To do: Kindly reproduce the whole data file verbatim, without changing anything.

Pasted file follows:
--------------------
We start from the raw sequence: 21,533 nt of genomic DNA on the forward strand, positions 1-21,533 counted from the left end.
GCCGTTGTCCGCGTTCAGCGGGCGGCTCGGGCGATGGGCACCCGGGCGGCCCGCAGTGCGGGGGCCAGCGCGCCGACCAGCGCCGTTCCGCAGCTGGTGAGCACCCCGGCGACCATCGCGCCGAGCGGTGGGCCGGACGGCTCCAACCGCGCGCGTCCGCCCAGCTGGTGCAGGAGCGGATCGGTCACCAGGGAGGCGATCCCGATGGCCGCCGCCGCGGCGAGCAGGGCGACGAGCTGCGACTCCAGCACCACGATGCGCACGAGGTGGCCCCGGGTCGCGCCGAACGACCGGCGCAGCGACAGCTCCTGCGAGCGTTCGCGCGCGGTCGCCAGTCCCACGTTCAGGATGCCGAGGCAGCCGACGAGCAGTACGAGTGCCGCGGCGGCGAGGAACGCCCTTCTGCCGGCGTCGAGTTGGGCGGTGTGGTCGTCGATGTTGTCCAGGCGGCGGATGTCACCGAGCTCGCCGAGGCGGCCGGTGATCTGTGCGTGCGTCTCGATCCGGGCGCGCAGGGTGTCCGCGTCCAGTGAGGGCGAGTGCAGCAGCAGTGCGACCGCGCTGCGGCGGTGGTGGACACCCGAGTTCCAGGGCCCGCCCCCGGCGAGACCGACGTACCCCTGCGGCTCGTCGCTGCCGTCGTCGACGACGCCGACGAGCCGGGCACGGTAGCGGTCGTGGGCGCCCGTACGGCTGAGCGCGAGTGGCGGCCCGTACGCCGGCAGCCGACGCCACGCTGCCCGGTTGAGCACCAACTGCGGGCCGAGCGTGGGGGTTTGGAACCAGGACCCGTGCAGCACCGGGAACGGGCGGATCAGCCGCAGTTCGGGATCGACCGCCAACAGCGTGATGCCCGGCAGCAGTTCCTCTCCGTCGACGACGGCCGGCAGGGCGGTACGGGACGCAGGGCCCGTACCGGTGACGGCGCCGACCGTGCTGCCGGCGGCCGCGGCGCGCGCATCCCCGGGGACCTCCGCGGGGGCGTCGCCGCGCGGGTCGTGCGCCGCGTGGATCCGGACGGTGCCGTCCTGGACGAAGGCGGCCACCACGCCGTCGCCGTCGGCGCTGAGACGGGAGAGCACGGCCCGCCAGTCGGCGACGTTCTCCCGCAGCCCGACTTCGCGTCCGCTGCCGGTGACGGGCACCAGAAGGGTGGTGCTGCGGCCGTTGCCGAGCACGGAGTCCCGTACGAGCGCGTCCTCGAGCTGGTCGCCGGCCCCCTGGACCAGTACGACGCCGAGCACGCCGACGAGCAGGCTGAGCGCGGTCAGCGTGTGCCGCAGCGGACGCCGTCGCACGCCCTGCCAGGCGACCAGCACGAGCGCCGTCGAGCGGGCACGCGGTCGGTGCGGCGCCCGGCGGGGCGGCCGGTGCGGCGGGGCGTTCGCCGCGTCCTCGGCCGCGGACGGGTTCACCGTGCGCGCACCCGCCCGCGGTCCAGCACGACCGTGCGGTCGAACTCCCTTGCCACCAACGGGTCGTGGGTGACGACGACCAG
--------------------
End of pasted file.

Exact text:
We start from the raw sequence: 21,533 nt of genomic DNA on the forward strand, positions 1-21,533 counted from the left end.
GCCGTTGTCCGCGTTCAGCGGGCGGCTCGGGCGATGGGCACCCGGGCGGCCCGCAGTGCGGGGGCCAGCGCGCCGACCAGCGCCGTTCCGCAGCTGGTGAGCACCCCGGCGACCATCGCGCCGAGCGGTGGGCCGGACGGCTCCAACCGCGCGCGTCCGCCCAGCTGGTGCAGGAGCGGATCGGTCACCAGGGAGGCGATCCCGATGGCCGCCGCCGCGGCGAGCAGGGCGACGAGCTGCGACTCCAGCACCACGATGCGCACGAGGTGGCCCCGGGTCGCGCCGAACGACCGGCGCAGCGACAGCTCCTGCGAGCGTTCGCGCGCGGTCGCCAGTCCCACGTTCAGGATGCCGAGGCAGCCGACGAGCAGTACGAGTGCCGCGGCGGCGAGGAACGCCCTTCTGCCGGCGTCGAGTTGGGCGGTGTGGTCGTCGATGTTGTCCAGGCGGCGGATGTCACCGAGCTCGCCGAGGCGGCCGGTGATCTGTGCGTGCGTCTCGATCCGGGCGCGCAGGGTGTCCGCGTCCAGTGAGGGCGAGTGCAGCAGCAGTGCGACCGCGCTGCGGCGGTGGTGGACACCCGAGTTCCAGGGCCCGCCCCCGGCGAGACCGACGTACCCCTGCGGCTCGTCGCTGCCGTCGTCGACGACGCCGACGAGCCGGGCACGGTAGCGGTCGTGGGCGCCCGTACGGCTGAGCGCGAGTGGCGGCCCGTACGCCGGCAGCCGACGCCACGCTGCCCGGTTGAGCACCAACTGCGGGCCGAGCGTGGGGGTTTGGAACCAGGACCCGTGCAGCACCGGGAACGGGCGGATCAGCCGCAGTTCGGGATCGACCGCCAACAGCGTGATGCCCGGCAGCAGTTCCTCTCCGTCGACGACGGCCGGCAGGGCGGTACGGGACGCAGGGCCCGTACCGGTGACGGCGCCGACCGTGCTGCCGGCGGCCGCGGCGCGCGCATCCCCGGGGACCTCCGCGGGGGCGTCGCCGCGCGGGTCGTGCGCCGCGTGGATCCGGACGGTGCCGTCCTGGACGAAGGCGGCCACCACGCCGTCGCCGTCGGCGCTGAGACGGGAGAGCACGGCCCGCCAGTCGGCGACGTTCTCCCGCAGCCCGACTTCGCGTCCGCTGCCGGTGACGGGCACCAGAAGGGTGGTGCTGCGGCCGTTGCCGAGCACGGAGTCCCGTACGAGCGCGTCCTCGAGCTGGTCGCCGGCCCCCTGGACCAGTACGACGCCGAGCACGCCGACGAGCAGGCTGAGCGCGGTCAGCGTGTGCCGCAGCGGACGCCGTCGCACGCCCTGCCAGGCGACCAGCACGAGCGCCGTCGAGCGGGCACGCGGTCGGTGCGGCGCCCGGCGGGGCGGCCGGTGCGGCGGGGCGTTCGCCGCGTCCTCGGCCGCGGACGGGTTCACCGTGCGCGCACCCGCCCGCGGTCCAGCACGACCGTGCGGTCGAACTCCCTTGCCACCAACGGGTCGTGGGTGACGACGACCAG